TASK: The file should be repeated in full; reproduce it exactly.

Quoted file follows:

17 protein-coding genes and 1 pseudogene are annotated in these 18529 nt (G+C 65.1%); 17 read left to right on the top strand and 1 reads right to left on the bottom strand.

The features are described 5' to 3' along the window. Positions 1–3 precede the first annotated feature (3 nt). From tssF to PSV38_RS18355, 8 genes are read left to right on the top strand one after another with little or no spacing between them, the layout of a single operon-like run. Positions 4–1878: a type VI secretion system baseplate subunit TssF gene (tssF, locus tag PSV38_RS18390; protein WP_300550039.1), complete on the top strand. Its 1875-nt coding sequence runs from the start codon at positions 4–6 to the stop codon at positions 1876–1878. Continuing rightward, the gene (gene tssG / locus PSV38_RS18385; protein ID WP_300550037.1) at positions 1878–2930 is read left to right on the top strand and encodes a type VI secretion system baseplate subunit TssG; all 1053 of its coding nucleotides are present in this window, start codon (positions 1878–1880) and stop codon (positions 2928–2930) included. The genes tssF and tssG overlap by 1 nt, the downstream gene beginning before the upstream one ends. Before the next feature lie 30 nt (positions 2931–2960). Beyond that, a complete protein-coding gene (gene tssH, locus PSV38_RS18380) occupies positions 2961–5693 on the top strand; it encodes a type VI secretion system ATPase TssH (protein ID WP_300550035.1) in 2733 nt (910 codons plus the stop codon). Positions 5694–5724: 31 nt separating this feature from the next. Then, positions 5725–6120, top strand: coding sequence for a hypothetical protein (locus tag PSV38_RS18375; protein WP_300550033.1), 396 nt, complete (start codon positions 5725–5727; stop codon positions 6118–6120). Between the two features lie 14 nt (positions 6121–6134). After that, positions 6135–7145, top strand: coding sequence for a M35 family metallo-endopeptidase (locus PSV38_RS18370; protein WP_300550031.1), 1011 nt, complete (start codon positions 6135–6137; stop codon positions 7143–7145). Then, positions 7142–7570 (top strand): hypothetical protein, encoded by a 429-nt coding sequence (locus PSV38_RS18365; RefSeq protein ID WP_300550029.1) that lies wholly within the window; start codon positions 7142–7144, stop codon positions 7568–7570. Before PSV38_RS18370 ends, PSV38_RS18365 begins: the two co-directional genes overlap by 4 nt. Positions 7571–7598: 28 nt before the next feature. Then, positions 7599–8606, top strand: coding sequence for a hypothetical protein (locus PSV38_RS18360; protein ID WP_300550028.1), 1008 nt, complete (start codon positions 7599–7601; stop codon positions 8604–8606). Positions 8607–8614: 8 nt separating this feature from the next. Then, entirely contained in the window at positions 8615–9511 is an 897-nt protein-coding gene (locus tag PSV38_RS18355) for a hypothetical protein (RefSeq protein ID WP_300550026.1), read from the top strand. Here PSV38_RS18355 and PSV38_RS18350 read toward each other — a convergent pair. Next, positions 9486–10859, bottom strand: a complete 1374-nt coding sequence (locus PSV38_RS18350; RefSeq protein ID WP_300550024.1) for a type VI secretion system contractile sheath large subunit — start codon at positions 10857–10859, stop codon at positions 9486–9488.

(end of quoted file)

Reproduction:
17 protein-coding genes and 1 pseudogene are annotated in these 18529 nt (G+C 65.1%); 17 read left to right on the top strand and 1 reads right to left on the bottom strand.

The features are described 5' to 3' along the window. Positions 1–3 precede the first annotated feature (3 nt). From tssF to PSV38_RS18355, 8 genes are read left to right on the top strand one after another with little or no spacing between them, the layout of a single operon-like run. Positions 4–1878: a type VI secretion system baseplate subunit TssF gene (tssF, locus tag PSV38_RS18390; protein WP_300550039.1), complete on the top strand. Its 1875-nt coding sequence runs from the start codon at positions 4–6 to the stop codon at positions 1876–1878. Continuing rightward, the gene (gene tssG / locus PSV38_RS18385; protein ID WP_300550037.1) at positions 1878–2930 is read left to right on the top strand and encodes a type VI secretion system baseplate subunit TssG; all 1053 of its coding nucleotides are present in this window, start codon (positions 1878–1880) and stop codon (positions 2928–2930) included. The genes tssF and tssG overlap by 1 nt, the downstream gene beginning before the upstream one ends. Before the next feature lie 30 nt (positions 2931–2960). Beyond that, a complete protein-coding gene (gene tssH, locus PSV38_RS18380) occupies positions 2961–5693 on the top strand; it encodes a type VI secretion system ATPase TssH (protein ID WP_300550035.1) in 2733 nt (910 codons plus the stop codon). Positions 5694–5724: 31 nt separating this feature from the next. Then, positions 5725–6120, top strand: coding sequence for a hypothetical protein (locus tag PSV38_RS18375; protein WP_300550033.1), 396 nt, complete (start codon positions 5725–5727; stop codon positions 6118–6120). Between the two features lie 14 nt (positions 6121–6134). After that, positions 6135–7145, top strand: coding sequence for a M35 family metallo-endopeptidase (locus PSV38_RS18370; protein WP_300550031.1), 1011 nt, complete (start codon positions 6135–6137; stop codon positions 7143–7145). Then, positions 7142–7570 (top strand): hypothetical protein, encoded by a 429-nt coding sequence (locus PSV38_RS18365; RefSeq protein ID WP_300550029.1) that lies wholly within the window; start codon positions 7142–7144, stop codon positions 7568–7570. Before PSV38_RS18370 ends, PSV38_RS18365 begins: the two co-directional genes overlap by 4 nt. Positions 7571–7598: 28 nt before the next feature. Then, positions 7599–8606, top strand: coding sequence for a hypothetical protein (locus PSV38_RS18360; protein ID WP_300550028.1), 1008 nt, complete (start codon positions 7599–7601; stop codon positions 8604–8606). Positions 8607–8614: 8 nt separating this feature from the next. Then, entirely contained in the window at positions 8615–9511 is an 897-nt protein-coding gene (locus tag PSV38_RS18355) for a hypothetical protein (RefSeq protein ID WP_300550026.1), read from the top strand. Here PSV38_RS18355 and PSV38_RS18350 read toward each other — a convergent pair. Next, positions 9486–10859, bottom strand: a complete 1374-nt coding sequence (locus PSV38_RS18350; RefSeq protein ID WP_300550024.1) for a type VI secretion system contractile sheath large subunit — start codon at positions 10857–10859, stop codon at positions 9486–9488.